Hospitality Industry Trends
- By Konstantin Goriainov
- May. 29 2012 00:00
Senior General Manager
Holiday Inn Moscow Lesnaya
and Holiday Inn Moscow Suschevsky
The hospitality industry, traditionally more focused on the physical product, is waking up to a consumer who is demanding consistent delivery of the brand promise and, in the upscale to luxury segments, will define a successful brand as much as the finer points of the product design.
In emerging markets such as BRIC countries there will be a significant growth of mid-classes, generating an increase in demand for both business and leisure travel.
While much of the development until recently has focused on the upscale and luxury market the greatest potential in these markets lies in the growth of branded mid market and budget product.
The most successful brands in the nearest future will be those that are able to most efficiently engage with consumers and clearly differentiate their offering from their competitors. Delivering their brand experience consistently at a transparent price point will be vital to success.
The new "lifestyle" brands will be an increasing force in the market, continuing their growth in both number and scale. Their RevPAR (revenue per available room) often with relatively low conversion costs will appeal to operators and owners alike.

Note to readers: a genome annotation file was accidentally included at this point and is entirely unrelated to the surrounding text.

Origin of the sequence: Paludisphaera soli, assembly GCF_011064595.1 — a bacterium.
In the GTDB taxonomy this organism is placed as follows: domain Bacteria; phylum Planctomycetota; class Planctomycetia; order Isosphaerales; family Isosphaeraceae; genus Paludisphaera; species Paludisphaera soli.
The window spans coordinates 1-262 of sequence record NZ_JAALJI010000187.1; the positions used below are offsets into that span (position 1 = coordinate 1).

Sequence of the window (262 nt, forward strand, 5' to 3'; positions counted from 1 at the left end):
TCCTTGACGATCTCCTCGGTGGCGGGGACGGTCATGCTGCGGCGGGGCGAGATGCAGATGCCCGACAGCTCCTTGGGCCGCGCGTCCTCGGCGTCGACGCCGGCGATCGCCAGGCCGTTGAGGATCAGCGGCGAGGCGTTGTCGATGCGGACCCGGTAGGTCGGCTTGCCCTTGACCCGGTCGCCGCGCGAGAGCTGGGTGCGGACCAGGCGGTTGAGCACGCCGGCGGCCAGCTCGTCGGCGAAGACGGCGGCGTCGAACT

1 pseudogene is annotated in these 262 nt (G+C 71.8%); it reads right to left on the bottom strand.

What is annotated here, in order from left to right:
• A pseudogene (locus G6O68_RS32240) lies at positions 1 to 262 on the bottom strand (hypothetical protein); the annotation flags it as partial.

So what will be the new rules of the game?
- Global budget hotel brands will emerge. Game changes will move quickly to take advantage of faster economic growth prospects and supply shortages in emerging markets.
- Loyalty programs will continue to drive recognition by guests.
- "The boomers" are a key segment and should be targeted with life-enhancing products.
- Social media will continue to transform connection with travelers.
- Enhancement in room technologies will be rocketing, though hotel operators will try to keep it simple to use.
- Yield management tools will be developed and extended to improve cost management.
Average staff turnover in the hospitality industry is still about 35 percent to 40 percent. With high staff costs and strong correlation between staff retention and guest satisfaction, hotel management companies will need to consider how best to recruit, reward and retain talent to ensure consistent guest satisfaction.
In unstable times, the hospitality industry will need to find best practices in minimizing the shocks of unpredictable events. These impacts can be large such as the recent recessions, affecting RevPAR on a global scale and reducing average occupancy to historic lows. They can be on a smaller scale, such as an impact of a terrorist attack, a natural disaster or a major health scare on travel to a specific destination.
Strong organizational restructuring, business planning, flexible pricing, loyalty and customer care will help to stand these storms. Many aspects of a hospitality business can be planed, and many contingencies foreseen and prepared for.
The Russian hospitality market, being strongly dependent on international travelers and showing current records in ADR and RevPAR indexes, is heavily influenced by oil and gas prices and will need to look deeply into domestic market travelers and special/sports events opportunities. The new hotel construction boom is also anticipated in light of the Sochi Olympics in 2014 and the World Cup in 2018.